(via FB and Bill Heroman). Comments from Doug Chaplin here, Christian Century here.
When texts are so close together,
script size and style are essential:
 
Harley MS 46, f. 7r

Predicting the future of translation, by Jonathan Orr-stav at Autumn Light.

NRSV to be revised.

Medieval Manuscripts presents some 12th century designs for studying the Bible and its authoritative traditions.
Designing the layout was not easy before the age of print, especially when it meant positioning three different closely related texts of unequal length.
John Meade reflects on the Canon and its definition and function.
"The evidence for an authoritative list of (authoritative) books is not strong in the early period. Not only did early Christians refrain from speaking of their lists this way, but the variance between the contents of the lists themselves manifest that there was no single authoritative list of scriptural books."
OUP also writes about canon, on the origins of the reformation Bible.
And Todd Scacewater lectures on it with fine coffee here.
Ian Paul has a how-to series on interpretation.

Matt Page reviews 2017 Bible Films.


Christopher Robin finished the mouthful he was eating and said carelessly: "I saw a Heffalump to-day, Piglet." 4

Conferences, Archaeology
For Ge'ez grammar lovers, everyone's going to Regina for a conference on Biblical tongues, via Robert Holmstedt.
Ge'ez, it's a real tongue
Theology on tap at the Sail and Anchor pub in Perth - sounds like a good idea, via Michael Kok.
The Macquarie Ancient Languages School  You missed the summer workshop but there is also a winter week in July, via Marg Mowczko.

Free conference March 11-13, on Truth, Lies, and Language in the ancient Mediterranean.

Airton José da Silva on Israel Finklestein's address at SBL/AAR, "I went to dig at Kiriath-jearim with a theory, and right at the beginning of the project I ostensibly found support for it in the field. This was terrifying. I was relieved when later things became confused."

Bob Cargill, XKV8R, is the new editor of BAR. via Jim Davila as is the following: Recovering the text of a charred Biblical codex - astonishing technology soon to be a TV show somewhere near you.

Can you identify fragment C from Oxyrynchus here, via Jim Davila. Jim West reports a possible solution. Jim Davila has a response here via Richard Steiner.

Deciphering the Rosetta Stone, as Jim Davila says, an oft-told story, but always worth hearing again.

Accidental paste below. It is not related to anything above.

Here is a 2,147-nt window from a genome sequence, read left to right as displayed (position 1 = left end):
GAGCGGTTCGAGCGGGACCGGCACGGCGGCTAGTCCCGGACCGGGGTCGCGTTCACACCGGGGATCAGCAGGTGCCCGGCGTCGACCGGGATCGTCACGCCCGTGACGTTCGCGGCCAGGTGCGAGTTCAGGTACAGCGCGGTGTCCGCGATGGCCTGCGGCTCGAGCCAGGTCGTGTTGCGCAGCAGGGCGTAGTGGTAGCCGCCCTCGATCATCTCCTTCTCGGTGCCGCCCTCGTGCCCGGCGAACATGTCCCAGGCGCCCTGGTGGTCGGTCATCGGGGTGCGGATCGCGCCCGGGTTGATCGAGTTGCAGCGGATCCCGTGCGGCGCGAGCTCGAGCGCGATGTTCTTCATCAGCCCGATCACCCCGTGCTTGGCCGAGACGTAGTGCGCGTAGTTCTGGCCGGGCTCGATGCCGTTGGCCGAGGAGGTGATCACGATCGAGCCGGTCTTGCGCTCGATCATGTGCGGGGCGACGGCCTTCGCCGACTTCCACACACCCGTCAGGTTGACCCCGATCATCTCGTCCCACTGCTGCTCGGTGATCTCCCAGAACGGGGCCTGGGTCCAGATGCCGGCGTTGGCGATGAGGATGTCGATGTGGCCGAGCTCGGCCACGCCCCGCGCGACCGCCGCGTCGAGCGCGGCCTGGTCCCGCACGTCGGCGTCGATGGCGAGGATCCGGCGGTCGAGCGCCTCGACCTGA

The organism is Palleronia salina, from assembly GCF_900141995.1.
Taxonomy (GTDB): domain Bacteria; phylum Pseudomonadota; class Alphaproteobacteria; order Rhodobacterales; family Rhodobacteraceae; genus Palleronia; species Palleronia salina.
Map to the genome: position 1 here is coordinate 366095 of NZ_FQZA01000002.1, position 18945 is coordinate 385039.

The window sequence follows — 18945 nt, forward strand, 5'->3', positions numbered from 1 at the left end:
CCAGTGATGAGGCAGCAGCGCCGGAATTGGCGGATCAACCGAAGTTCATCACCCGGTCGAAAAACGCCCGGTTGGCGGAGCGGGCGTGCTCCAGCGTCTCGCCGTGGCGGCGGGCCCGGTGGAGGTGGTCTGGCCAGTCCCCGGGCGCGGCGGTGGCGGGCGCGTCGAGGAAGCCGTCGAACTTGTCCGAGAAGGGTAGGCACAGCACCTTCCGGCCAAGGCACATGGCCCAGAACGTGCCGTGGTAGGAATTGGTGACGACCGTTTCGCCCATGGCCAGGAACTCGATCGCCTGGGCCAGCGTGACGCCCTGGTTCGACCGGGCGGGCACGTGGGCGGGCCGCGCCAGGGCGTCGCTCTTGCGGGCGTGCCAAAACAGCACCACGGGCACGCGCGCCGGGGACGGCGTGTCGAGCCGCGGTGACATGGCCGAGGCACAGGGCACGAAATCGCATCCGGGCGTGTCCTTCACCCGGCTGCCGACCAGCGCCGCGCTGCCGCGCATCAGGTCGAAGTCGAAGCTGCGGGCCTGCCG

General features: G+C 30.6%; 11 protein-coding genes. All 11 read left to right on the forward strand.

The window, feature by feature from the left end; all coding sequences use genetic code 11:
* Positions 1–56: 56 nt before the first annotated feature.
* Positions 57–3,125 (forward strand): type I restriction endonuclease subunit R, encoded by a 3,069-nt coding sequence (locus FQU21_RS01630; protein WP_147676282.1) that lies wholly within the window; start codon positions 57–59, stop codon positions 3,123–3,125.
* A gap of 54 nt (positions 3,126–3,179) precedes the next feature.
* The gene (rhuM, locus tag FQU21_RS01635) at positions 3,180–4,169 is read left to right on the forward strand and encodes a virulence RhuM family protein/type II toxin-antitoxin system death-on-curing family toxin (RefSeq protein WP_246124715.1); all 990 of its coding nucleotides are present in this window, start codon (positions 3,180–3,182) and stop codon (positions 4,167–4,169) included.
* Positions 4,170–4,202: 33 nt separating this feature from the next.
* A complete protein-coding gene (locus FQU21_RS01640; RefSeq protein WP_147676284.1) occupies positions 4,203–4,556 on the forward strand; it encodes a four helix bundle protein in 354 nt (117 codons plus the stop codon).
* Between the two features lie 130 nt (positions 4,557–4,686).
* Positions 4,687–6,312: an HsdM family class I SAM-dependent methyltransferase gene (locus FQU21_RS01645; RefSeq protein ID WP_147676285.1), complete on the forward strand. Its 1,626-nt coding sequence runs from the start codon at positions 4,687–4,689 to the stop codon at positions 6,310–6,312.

Deciphering one of the cryptic scripted DSS, JBL 136, no. 4 (2017): 905-936 - PDF also available via Academia as noted here. Lots more - endless reading - on the DSS here.

And here is some reconstructed music from ancient Egypt by Heidi Kopp-Junk. Sounds very tonal, even with a sequence.

AI and deciphering ancient codes. Was the Voynich manuscript written in Hebrew?

In Memoriam
J.Z.Smith, Richard NewtonRussell McCutcheon.
Lawrence Stager, Jim Davila.
Donald Verseput, d. millar.
Joachim Gnilka, Ekaterini G. Tsalampouni.

Postscript
A comment from Kierkegaard on scholarship from Stephen Westerholm via d. millar.
A note via OUP from Louis Rosenblatt on the question Are the gods indifferent?
A conversation among the talking snake, the burning bush, and Toni, the talking donkey..


"It is hard to be brave," said Piglet, sniffing slightly, "when you're only a Very Small Animal."5

Next Carnival 144 - 12 years of monthly carnivals, stretched over an elapsed time longer by a year, for the early ones were less regular.

Upcoming carnivals are coming from:
February 2018 (Due March 1) – Jacob Prahlow (@prahlowjacob)
March 2018 (Due April 1) – Jim West (@drjewest)


Winnie the Pooh, In which Eeyore has a birthday.
thanks to Jim Gordon at Living Wittily on his purpose re blogging.
Winnie the Pooh, In which Pooh and Piglet go Hunting and Nearly Catch a Woozle.
Winnie the Pooh, In which Piglet Meets a Heffalump.
Winnie the Pooh, In which Kanga and Baby Roo Come to the Forest and Piglet has a Bath.

Disclaimer: the opinions expressed in the linked posts are not necessarily congruent with your host's opinions. Each selected post should represent critical engagement with the canonical text and its sources and may also represent reception in art, culture, religion or liturgical practice of any age where such engagement and reception is recorded. Critical in this context implies a good question from the post author's point of departure.

Acknowledgement: without people named Jim, the carnival would be a less interesting place.